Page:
Mitt Romney has claimed his attack on the freeloading 47 percent was not elegantly stated, and Paul Ryan has noted that it was “inarticulate,” but the Romney campaign is sticking with the same basic message: Obama is the handout president.
Major figures on the right want this. Dave Weigel flags some remarkable quotes from Bill O’Reilly and Sean Hannity urging Romney to double down on the freeloading 47 percent message. Here's O’Reilly:
“What on earth is the controversy? If I’m Governor Romney, I run with this all day long...Romney should be pointing a finger, a finger at President Obama, saying he wants a welfare state, the President does. And he’s well on the way to creating one.”
Hannity hailed Romney’s videotaped remarks as “one of his sharpest critiques yet of President Obama and the entitlement society he enables.” Meanwhile, Mary Matalin said this of Romney’s attack on Obama’s supporters: “There are makers and takers; there are producers and parasites...why should he apologize?”
Does this version of reality really resonate with swing and undecided voters? In the Obama campaign’s view, it doesn’t. Case in point: The Romney campaign’s previous attacks on Obama for gutting the welfare reform bill. The message of that claim, of course, was not that different from Romney’s unplugged message in the freeloading 47 percent video: Obama wants to encourage mass government dependency.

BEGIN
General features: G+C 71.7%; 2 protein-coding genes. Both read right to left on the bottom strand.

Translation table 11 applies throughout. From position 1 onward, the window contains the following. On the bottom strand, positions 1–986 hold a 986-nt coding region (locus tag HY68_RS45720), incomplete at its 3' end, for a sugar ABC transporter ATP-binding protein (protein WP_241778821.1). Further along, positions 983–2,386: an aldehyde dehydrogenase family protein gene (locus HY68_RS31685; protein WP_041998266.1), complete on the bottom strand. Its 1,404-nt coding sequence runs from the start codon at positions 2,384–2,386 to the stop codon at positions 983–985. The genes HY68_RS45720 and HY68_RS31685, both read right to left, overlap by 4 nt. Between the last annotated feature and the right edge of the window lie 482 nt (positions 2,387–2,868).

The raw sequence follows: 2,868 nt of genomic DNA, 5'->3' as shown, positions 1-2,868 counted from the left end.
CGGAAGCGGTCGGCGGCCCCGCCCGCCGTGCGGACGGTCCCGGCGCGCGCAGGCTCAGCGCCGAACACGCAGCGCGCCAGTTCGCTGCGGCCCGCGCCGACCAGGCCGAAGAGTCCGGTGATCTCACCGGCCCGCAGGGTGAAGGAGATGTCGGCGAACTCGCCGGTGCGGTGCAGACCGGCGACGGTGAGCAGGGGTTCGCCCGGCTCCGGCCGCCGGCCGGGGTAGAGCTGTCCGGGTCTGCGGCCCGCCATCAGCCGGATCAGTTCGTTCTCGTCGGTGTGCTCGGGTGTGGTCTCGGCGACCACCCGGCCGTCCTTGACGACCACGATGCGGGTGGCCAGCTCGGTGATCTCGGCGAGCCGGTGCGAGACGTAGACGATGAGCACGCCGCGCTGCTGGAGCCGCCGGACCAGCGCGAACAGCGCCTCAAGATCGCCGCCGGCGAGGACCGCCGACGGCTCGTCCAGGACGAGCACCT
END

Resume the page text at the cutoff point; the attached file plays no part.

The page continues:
At first, Dems were concerned. Their focus groups persuaded them that swing voters were not inclined to believe this about Obama, but felt that if it were true, it would worry them. This is why Obama advisers pushed back so hard on the claim. And when they did, Dems found that these voters were easily disabused of the notion.
As David Plouffe put it to me recently, referring to the welfare attack and the idea that Obama is deliberately encouraging dependency: “That’s not what voters think about President Obama. There’s a resistance to it. They say, ‘I haven’t heard that; I’m not sure, that doesn’t seem like something Obama would do.’ And then they get reassured, and say, ‘Okay, he’s not doing it.’”
What about Romney’s message about the freeloading 47 percent? A new Gallup poll finds that reaction tilts negative; 36 percent say they are less likely to vote for Romney because of the video; 20 percent say they’re more likely, and 43 percent say it will make no difference. Among independents, 29 percent are less likely, versus only 15 percent who are more likely; 53 percent say it makes no difference. While that 29 percent may be mostly Dem-leaning, that’s a non trivial number in a tight election; meanwhile, the comments resonate in Romney’s favor among only 15 percent of independents.
And yet some leading conservative opinion-makers want him to continue arguing that Obama is deliberately out to foster and expand a culture of dependency. The Romney campaign is doing just that. Do Republican operatives actually believe this will resonate with swing voters’ perceptions of Obama, who continues to poll well on his values and on whether he’ll defend the interests of the middle class? Or is Ed Kilgore right in arguing that the Romney camp has no choice but to double down on this stuff, to keep conservatives inclined to be suspicious of him happy? Maybe this has become a “base” election, as it were, and nothing else.